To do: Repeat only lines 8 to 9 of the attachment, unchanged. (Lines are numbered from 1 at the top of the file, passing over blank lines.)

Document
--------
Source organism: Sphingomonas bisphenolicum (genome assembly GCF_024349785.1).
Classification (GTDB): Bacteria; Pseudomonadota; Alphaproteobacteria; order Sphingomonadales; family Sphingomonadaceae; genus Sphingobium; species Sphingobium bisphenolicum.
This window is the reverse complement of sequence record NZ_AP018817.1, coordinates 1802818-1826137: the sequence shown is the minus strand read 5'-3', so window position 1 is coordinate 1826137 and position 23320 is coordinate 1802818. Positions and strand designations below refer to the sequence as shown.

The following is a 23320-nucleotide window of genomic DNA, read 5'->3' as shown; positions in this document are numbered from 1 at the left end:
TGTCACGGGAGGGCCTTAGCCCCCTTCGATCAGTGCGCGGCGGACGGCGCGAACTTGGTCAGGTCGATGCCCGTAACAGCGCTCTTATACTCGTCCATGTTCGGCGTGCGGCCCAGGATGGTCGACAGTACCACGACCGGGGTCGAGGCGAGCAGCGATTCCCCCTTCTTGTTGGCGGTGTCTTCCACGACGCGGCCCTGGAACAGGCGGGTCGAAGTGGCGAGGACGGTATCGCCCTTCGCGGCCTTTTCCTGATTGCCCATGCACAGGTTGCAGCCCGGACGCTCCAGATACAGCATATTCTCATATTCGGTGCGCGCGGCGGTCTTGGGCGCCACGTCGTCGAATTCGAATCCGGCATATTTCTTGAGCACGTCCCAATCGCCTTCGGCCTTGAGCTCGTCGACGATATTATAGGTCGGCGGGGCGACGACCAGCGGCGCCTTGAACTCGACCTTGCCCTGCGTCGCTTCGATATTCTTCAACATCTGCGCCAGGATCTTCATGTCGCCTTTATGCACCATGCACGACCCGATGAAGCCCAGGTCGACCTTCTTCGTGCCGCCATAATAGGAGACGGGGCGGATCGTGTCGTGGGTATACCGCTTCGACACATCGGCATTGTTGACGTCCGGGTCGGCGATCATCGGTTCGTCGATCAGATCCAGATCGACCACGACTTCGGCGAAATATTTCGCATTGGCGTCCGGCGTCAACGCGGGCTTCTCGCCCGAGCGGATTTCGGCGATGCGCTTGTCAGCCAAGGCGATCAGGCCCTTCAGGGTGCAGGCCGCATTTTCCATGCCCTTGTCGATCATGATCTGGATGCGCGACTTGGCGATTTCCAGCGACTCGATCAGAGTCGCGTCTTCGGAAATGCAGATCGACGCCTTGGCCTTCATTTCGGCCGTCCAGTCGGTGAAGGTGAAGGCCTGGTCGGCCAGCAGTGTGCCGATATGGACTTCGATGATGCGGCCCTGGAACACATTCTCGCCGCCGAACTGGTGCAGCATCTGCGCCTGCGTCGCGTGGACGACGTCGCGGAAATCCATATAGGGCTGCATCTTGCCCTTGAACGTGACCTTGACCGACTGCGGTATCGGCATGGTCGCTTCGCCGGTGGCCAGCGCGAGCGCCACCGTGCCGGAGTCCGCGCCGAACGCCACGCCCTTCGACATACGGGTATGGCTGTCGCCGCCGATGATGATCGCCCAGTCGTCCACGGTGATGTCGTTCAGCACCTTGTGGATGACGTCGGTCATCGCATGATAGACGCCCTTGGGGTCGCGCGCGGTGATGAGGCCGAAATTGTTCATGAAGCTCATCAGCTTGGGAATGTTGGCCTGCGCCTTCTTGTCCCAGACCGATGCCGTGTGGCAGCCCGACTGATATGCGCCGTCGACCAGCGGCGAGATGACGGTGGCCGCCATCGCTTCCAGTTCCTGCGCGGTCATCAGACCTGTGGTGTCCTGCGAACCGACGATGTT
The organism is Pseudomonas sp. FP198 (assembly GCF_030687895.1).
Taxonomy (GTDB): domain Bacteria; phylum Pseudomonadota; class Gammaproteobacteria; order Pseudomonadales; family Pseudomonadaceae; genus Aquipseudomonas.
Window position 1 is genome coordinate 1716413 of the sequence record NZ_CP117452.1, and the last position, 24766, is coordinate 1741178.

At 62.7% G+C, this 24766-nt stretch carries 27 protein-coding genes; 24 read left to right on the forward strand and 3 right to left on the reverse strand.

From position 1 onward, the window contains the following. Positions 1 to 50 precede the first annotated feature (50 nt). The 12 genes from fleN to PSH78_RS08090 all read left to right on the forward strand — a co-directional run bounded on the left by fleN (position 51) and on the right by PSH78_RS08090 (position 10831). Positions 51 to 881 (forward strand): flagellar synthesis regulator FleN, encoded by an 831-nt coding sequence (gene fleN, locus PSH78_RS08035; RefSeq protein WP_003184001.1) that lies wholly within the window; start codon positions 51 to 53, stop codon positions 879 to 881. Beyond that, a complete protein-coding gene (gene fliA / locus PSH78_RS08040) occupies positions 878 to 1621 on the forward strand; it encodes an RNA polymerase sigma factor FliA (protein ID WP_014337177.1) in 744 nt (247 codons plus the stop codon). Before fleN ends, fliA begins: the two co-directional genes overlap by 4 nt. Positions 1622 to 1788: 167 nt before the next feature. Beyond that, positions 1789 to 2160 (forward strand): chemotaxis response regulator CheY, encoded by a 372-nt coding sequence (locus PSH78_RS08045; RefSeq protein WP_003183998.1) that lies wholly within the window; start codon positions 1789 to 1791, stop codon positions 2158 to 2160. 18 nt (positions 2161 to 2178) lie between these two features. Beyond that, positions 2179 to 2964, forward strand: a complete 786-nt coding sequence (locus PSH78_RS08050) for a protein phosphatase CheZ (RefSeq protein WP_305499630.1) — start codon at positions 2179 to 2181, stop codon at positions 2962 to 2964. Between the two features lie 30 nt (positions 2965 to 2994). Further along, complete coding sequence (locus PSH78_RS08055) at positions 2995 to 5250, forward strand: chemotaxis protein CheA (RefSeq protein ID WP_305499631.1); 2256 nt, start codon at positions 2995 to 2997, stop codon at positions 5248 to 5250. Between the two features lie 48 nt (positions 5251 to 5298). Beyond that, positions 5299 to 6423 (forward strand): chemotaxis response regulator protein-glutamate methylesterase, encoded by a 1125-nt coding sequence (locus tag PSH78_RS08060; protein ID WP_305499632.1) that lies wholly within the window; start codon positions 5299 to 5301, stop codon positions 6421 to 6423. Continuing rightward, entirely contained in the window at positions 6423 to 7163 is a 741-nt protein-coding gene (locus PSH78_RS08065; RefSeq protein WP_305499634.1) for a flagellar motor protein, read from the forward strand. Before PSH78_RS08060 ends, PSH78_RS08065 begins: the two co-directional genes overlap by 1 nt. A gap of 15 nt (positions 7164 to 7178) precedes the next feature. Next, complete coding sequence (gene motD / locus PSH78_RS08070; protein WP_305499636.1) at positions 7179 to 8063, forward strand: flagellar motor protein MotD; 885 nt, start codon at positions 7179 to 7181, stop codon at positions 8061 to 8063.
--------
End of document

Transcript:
Window position 1 is genome coordinate 1716413 of the sequence record NZ_CP117452.1, and the last position, 24766, is coordinate 1741178.

At 62.7% G+C, this 24766-nt stretch carries 27 protein-coding genes; 24 read left to right on the forward strand and 3 right to left on the reverse strand.